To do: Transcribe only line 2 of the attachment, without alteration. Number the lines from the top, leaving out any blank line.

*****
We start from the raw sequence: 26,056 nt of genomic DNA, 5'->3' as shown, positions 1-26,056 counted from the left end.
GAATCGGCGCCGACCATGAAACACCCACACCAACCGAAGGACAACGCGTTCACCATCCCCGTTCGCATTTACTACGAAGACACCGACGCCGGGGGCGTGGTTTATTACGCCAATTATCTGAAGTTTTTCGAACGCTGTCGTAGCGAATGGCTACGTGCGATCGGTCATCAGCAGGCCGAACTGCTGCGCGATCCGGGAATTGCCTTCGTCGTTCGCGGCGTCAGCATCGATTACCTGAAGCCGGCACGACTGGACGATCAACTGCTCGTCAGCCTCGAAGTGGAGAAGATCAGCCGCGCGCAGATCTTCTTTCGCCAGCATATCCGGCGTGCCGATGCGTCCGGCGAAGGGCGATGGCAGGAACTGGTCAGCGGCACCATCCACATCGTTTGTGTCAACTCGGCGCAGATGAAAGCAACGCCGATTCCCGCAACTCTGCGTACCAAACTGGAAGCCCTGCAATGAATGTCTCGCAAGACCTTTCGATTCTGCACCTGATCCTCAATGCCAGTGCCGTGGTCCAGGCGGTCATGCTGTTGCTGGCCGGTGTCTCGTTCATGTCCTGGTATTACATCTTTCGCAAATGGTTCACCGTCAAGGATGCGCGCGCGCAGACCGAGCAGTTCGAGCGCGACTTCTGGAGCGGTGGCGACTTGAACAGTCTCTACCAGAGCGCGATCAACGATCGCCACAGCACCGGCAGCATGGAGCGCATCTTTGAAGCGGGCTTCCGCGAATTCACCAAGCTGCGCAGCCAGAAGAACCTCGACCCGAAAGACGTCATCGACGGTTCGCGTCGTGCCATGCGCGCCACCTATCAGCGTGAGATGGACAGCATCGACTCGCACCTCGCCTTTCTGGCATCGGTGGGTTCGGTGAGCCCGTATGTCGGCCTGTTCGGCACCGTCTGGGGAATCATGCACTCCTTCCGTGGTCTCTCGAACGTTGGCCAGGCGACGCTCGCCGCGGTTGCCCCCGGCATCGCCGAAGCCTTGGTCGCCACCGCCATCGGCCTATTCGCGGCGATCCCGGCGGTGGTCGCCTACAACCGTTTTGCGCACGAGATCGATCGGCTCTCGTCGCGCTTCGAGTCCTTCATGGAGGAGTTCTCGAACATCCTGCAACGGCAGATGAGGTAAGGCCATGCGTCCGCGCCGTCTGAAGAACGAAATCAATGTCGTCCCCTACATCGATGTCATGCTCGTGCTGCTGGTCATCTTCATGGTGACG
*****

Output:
GAATCGGCGCCGACCATGAAACACCCACACCAACCGAAGGACAACGCGTTCACCATCCCCGTTCGCATTTACTACGAAGACACCGACGCCGGGGGCGTGGTTTATTACGCCAATTATCTGAAGTTTTTCGAACGCTGTCGTAGCGAATGGCTACGTGCGATCGGTCATCAGCAGGCCGAACTGCTGCGCGATCCGGGAATTGCCTTCGTCGTTCGCGGCGTCAGCATCGATTACCTGAAGCCGGCACGACTGGACGATCAACTGCTCGTCAGCCTCGAAGTGGAGAAGATCAGCCGCGCGCAGATCTTCTTTCGCCAGCATATCCGGCGTGCCGATGCGTCCGGCGAAGGGCGATGGCAGGAACTGGTCAGCGGCACCATCCACATCGTTTGTGTCAACTCGGCGCAGATGAAAGCAACGCCGATTCCCGCAACTCTGCGTACCAAACTGGAAGCCCTGCAATGAATGTCTCGCAAGACCTTTCGATTCTGCACCTGATCCTCAATGCCAGTGCCGTGGTCCAGGCGGTCATGCTGTTGCTGGCCGGTGTCTCGTTCATGTCCTGGTATTACATCTTTCGCAAATGGTTCACCGTCAAGGATGCGCGCGCGCAGACCGAGCAGTTCGAGCGCGACTTCTGGAGCGGTGGCGACTTGAACAGTCTCTACCAGAGCGCGATCAACGATCGCCACAGCACCGGCAGCATGGAGCGCATCTTTGAAGCGGGCTTCCGCGAATTCACCAAGCTGCGCAGCCAGAAGAACCTCGACCCGAAAGACGTCATCGACGGTTCGCGTCGTGCCATGCGCGCCACCTATCAGCGTGAGATGGACAGCATCGACTCGCACCTCGCCTTTCTGGCATCGGTGGGTTCGGTGAGCCCGTATGTCGGCCTGTTCGGCACCGTCTGGGGAATCATGCACTCCTTCCGTGGTCTCTCGAACGTTGGCCAGGCGACGCTCGCCGCGGTTGCCCCCGGCATCGCCGAAGCCTTGGTCGCCACCGCCATCGGCCTATTCGCGGCGATCCCGGCGGTGGTCGCCTACAACCGTTTTGCGCACGAGATCGATCGGCTCTCGTCGCGCTTCGAGTCCTTCATGGAGGAGTTCTCGAACATCCTGCAACGGCAGATGAGGTAAGGCCATGCGTCCGCGCCGTCTGAAGAACGAAATCAATGTCGTCCCCTACATCGATGTCATGCTCGTGCTGCTGGTCATCTTCATGGTGACG